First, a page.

Friday, 18 June 2010
I've been regularly attending a Hatha Yoga class for about two years. It lasts one and a half hours but many participants arrive early so they can lie around the floor for a while. We're then rudely interrupted by gentle-ish postures for about an hour before we return to the purpose of the evening, as I see it anyway,a relaxing lie again, this time for twenty minutes practice of Yoga Nidra.
According to a BBC webpage Yoga Nidra, also called yogic sleep is a point between waking and sleep, practised in a totally relaxed state. In this state contact with the subconscious and unconscious dimensions can occur spontaneously which leaves the mind very sensitive to suggestion. The aim of the practice is to release physical, emotional and emotional tension and it is said that an hour of Yoga Nidra equates to four hours of conventional sleep.
During the practice begins, a 'sankalpa' is repeated three times which is a short, positive resolution. This is intended to reshape your personality and direction in life along positive lines, acting on auto-suggestion. Apparently once chosen the exact wording of the sankalpa should not be fiddled with each time that Yoga Nidra is practised and should only be changed when the desired outcomes have been achieved, Mine, rather surprisingly, given my desire to sleep in class, is 'I shall be energised in all areas of my life'. Not working yet love, you may think!
So, blissfully we're instructed to lie on the floor and get as comfortable as possible. With my cosy cushions, faux fur blanket and soft fleecy hoody at the ready, I'm happy to comply completely with this request. But then we're asked to close our eyes, stay as still as possible, but remain alert. And this is where the problem starts. Easy-peasy in theory but in practice at 8:30pm in the evening after a full day's work et al. it's not the piece of cake it deserves to be. I mostly end up sleeping lightly and to be honest feel a bit aggrieved if I'm cheated of this chance to kip. However, one memorable and embarrassing evening I had to be physically roused from undoubtedly snore addled sleep by our lovely teacher, Kathy. On the one occasion I stayed fully aware I was so amazed that I truly felt that I must have achieved enlightenment.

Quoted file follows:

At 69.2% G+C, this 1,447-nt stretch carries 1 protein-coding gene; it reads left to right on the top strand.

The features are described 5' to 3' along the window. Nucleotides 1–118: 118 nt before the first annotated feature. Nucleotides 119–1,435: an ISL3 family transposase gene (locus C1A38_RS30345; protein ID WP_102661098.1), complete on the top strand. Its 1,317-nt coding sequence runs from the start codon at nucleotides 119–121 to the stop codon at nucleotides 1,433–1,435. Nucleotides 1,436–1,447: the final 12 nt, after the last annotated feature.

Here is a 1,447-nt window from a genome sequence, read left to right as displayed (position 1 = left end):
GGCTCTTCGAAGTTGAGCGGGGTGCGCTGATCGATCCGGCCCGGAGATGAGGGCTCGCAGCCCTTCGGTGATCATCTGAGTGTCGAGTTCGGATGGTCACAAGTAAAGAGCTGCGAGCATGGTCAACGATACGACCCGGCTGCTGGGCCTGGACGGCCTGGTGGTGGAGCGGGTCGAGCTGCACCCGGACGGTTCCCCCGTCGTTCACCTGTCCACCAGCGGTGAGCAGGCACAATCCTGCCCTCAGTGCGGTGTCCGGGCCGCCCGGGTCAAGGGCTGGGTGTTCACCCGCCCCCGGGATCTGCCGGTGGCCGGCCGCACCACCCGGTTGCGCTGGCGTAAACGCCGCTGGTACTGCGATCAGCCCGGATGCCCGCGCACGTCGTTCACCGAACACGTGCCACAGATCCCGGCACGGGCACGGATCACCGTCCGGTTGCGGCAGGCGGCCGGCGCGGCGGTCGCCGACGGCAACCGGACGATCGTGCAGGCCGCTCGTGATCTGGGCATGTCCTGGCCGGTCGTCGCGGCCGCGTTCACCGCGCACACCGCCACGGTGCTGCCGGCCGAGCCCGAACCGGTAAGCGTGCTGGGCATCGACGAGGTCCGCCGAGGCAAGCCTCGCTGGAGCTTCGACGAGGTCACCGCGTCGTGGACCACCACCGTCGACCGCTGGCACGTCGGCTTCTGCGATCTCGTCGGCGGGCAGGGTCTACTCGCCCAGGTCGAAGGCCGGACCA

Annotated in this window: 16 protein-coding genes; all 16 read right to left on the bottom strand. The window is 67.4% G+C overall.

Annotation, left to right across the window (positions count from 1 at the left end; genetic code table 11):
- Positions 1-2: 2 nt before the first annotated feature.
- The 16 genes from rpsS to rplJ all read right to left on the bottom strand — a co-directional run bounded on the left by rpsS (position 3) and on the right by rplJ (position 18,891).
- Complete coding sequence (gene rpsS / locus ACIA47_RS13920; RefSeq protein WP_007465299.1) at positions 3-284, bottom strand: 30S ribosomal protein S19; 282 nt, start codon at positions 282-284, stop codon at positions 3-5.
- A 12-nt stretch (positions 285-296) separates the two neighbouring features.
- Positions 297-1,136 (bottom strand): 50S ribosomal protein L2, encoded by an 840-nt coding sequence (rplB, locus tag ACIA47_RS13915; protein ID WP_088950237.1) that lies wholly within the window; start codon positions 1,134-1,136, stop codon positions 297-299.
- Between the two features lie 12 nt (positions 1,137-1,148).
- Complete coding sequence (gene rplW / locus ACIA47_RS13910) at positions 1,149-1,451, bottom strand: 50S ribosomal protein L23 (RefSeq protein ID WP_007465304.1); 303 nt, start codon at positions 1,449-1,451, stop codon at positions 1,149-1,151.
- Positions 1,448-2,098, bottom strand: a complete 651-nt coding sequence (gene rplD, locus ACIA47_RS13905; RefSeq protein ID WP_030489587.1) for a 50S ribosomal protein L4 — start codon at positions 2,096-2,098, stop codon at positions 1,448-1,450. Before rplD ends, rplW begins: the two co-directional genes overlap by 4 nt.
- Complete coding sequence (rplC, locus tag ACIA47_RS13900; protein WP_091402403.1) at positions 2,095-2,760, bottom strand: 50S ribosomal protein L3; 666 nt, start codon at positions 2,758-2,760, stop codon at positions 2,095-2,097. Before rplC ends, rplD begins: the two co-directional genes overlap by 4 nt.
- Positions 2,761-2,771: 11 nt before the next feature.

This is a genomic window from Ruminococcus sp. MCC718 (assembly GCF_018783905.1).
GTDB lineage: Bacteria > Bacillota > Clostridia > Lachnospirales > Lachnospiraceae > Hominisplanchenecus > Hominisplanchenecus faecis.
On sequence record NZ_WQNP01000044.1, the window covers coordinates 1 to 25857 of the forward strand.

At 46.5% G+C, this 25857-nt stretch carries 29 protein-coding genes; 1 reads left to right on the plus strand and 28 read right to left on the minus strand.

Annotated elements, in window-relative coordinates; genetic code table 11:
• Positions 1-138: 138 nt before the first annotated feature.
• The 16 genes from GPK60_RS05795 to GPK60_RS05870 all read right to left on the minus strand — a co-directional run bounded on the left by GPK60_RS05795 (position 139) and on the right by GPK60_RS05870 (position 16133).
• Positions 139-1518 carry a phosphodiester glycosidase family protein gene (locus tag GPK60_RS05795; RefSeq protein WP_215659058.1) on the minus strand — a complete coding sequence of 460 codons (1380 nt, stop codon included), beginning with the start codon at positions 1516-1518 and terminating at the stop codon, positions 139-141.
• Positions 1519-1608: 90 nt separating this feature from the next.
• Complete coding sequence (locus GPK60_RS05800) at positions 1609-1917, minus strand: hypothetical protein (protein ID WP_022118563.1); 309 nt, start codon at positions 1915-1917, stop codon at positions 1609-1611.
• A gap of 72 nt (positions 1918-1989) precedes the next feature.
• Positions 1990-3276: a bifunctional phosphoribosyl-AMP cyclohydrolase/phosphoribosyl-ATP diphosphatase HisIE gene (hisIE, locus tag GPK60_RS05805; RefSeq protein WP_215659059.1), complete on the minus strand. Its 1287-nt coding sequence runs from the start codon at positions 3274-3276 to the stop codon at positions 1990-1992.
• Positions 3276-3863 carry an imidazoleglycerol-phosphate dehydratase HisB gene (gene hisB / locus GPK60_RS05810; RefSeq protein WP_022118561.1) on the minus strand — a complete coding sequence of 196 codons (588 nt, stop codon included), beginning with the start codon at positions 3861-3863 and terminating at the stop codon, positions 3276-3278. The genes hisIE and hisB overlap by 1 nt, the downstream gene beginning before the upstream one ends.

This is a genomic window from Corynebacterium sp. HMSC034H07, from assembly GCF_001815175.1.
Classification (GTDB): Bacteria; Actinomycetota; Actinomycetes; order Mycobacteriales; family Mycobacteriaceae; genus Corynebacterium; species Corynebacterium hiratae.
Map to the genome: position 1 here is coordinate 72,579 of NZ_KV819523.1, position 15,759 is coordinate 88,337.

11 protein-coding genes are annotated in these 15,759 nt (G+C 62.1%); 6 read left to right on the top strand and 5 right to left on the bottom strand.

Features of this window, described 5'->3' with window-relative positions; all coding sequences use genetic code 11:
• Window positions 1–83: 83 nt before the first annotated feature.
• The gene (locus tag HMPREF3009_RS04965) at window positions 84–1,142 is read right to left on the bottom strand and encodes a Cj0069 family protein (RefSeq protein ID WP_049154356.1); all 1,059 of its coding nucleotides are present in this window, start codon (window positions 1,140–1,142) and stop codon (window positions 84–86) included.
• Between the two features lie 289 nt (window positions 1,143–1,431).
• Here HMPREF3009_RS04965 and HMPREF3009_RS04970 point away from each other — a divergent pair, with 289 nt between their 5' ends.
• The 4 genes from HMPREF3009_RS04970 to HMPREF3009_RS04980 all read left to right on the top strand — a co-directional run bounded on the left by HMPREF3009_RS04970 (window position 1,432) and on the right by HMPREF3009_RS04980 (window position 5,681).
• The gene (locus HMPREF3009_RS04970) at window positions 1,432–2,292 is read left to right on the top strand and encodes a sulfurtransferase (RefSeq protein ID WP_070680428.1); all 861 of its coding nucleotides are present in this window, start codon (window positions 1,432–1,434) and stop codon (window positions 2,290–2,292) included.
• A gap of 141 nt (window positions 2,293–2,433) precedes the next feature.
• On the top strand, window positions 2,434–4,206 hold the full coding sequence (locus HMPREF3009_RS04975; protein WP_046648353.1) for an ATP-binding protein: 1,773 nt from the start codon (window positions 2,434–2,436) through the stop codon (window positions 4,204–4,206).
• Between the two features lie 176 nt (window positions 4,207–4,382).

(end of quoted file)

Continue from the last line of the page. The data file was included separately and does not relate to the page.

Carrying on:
But this need and desire to sleep when I should stay awake has helped me to question whether this could be a wake up call to myself. Perhaps I need to set aside more time devoted to proper rest and relaxation. With the help of my very own Yoga Nidra CD I'm exploring the effect that this practice has when extended into everyday life. And if my sankalpa works look out for the highly energised Lovelygrey who, in future, will be a formidable match for the Duracell Bunny.